About a week ago one person hit the PowerBall for $240 million dollars. Imagine, almost a quarter of a billion dollars to a single winner. What would you do if that person was you?
But first, since this is Reality, let’s really think about this. Do you take it all or break it up over a 26 year annuity? Let’s be mature and do the annuity. That means we’re actually going to get $923,000 a year. Well, no you don’t. The IRS will get about $342,000. States vary in income tax and what they can and can’t get at. Ours would take about $14,000. So you would get about $567,000. Not a bad salary. In fact, we think we’ll take. And here’s what we’d do.
That will probably be our only salary. Unlike almost everybody who ever hit the lottery for big money, we would not make a pretense out of liking our job so much that we can’t live without it and will continue to work just because it’s the right thing. We don’t, we can, it isn’t. And we certainly wouldn’t. We will try to live comfortably on a half million dollars a year. After the first year.
The first year we’d take about 10% of it and blow it on ourselves. Clothes, vacations, cars, something we’d do if we hit for say, $50,000. Not enough to live on but enough to have fun with. The other 90% would go to paying off our mortgages, credit cards, personal loans, and the accountant who’s going to figure out how to get the best return on whatever is left. Then we can move on to Year 2 through 26.
We’d still take 10% of it and completely blow it. We’d take whatever our accountant says and invest it. And we’d continue to pay him. We figure we’d still have a couple million left. Travel, new houses, one big new house, art. So many choices. We’ve always talked about an adult version of Make a Wish. We aren’t at all insensitive to children with terminal illnesses but why not also treat adults who have worked hard all their lives? It’s hard to put kids through college, help them open their own businesses, contribute to the churches and charities, keep cars that should have long ago been relegated to the bargain lot going to one more dance recital. We think these people get to make a wish, too.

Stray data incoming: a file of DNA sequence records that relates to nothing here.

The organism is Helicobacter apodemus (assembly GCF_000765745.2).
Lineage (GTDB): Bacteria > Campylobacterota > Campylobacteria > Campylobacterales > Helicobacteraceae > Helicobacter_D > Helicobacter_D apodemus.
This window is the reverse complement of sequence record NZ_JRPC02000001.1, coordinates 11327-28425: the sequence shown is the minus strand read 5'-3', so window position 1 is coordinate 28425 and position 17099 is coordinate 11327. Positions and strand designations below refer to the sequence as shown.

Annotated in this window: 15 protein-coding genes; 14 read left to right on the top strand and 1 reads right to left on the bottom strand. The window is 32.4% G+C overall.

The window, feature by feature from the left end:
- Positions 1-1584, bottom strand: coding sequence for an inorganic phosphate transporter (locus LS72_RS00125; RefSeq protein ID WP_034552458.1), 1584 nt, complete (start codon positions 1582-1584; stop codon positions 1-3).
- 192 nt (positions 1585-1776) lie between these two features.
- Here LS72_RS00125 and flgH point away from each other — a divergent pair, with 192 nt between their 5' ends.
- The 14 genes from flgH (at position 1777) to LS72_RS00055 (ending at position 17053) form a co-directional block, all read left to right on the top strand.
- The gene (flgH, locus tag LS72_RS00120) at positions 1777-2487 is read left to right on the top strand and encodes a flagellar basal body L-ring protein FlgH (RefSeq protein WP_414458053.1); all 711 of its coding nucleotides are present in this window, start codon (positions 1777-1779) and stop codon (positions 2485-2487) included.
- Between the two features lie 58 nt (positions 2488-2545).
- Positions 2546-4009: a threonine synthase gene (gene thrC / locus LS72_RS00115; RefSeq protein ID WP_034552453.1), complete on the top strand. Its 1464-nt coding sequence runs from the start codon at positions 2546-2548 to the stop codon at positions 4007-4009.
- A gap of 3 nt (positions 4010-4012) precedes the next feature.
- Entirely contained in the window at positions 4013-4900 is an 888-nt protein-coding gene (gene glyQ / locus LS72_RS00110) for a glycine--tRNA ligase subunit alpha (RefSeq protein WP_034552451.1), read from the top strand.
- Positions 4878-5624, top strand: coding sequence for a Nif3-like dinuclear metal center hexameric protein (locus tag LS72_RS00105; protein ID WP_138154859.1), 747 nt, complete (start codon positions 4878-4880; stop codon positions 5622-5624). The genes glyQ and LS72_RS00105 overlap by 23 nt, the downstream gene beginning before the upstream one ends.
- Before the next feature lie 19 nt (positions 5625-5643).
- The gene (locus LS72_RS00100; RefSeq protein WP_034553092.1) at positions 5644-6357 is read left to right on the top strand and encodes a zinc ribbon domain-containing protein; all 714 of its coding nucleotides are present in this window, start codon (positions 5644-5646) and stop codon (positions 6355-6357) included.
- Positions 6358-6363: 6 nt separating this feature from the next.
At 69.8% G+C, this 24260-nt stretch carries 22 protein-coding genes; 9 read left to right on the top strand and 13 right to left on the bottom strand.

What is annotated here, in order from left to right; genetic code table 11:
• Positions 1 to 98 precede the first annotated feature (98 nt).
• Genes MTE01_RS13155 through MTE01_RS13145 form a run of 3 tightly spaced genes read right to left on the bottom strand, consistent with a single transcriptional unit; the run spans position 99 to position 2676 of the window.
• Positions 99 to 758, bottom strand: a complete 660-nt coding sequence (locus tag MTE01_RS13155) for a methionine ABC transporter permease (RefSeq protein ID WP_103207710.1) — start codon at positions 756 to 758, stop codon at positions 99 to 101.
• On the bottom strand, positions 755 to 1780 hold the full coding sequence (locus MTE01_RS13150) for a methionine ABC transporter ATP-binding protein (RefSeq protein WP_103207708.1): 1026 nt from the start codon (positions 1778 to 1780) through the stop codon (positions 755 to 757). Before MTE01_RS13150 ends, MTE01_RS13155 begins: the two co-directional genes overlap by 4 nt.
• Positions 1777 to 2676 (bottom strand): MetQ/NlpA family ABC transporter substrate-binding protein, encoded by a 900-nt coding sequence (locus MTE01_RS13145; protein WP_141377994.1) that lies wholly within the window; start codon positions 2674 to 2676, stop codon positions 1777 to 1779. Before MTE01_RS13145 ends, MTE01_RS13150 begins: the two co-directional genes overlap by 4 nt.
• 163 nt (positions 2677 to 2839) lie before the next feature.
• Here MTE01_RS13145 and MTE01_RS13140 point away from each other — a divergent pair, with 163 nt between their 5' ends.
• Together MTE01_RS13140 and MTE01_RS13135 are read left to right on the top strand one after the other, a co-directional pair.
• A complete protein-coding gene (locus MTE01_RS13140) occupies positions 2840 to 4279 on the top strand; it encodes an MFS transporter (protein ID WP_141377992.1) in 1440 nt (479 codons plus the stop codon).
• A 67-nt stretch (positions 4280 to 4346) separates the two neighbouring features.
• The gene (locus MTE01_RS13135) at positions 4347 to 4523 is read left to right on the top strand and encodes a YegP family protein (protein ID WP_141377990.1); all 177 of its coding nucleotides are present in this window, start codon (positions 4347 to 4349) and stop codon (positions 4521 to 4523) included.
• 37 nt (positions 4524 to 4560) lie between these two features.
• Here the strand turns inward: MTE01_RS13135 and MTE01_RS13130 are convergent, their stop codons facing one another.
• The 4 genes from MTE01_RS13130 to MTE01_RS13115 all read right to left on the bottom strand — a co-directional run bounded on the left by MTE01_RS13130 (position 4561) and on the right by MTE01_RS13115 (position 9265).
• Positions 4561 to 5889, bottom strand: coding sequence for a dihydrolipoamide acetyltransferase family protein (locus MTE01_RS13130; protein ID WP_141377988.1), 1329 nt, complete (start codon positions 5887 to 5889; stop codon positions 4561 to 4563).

Our town has a group of ten well to do people who put up $100 every month to award a $1,000 microgrant to the best local applicant. They’ve awarded grants to artists for public exhibition, entrepreneurs for incubators, and start-up businesses for that last bit of capital the SBA wants to see. People can do remarkable things with a $1000. We can do that a thousand times over. But let’s stick with 10.
We were very taken with last Christmas’s emergence of Layaway Angels. (See The Angels Have Landed, Dec. 20, 2011 from Life.) Maybe we’d help too. We’ve always made room in our budgets for Angel Trees, Salvation Army kettles, the local, modern versions of the soup kitchens and food banks. Somehow Christmas makes almost everybody a little more generous and these remarkable volunteer efforts manage to make the less well off enjoy their holidays also. With our half million dollar salary we would find a way to help out during the other 11 months too.
Finally we pick the most needy of our now former co-workers and get them a really big gift card to a really good psychiatrist. Without us at the office playing Sigmund Free (See Star Polisher Jan. 5, 2012 and Fire Them All Nov. 17, 2011) who will ever listen to them?
So there you have it. Some selfish, some altruistic, some business, some fun. And while we’re at it, can we get that vacuum cleaner that runs itself?
Now, that’s what we think. Really. How ‘bout you?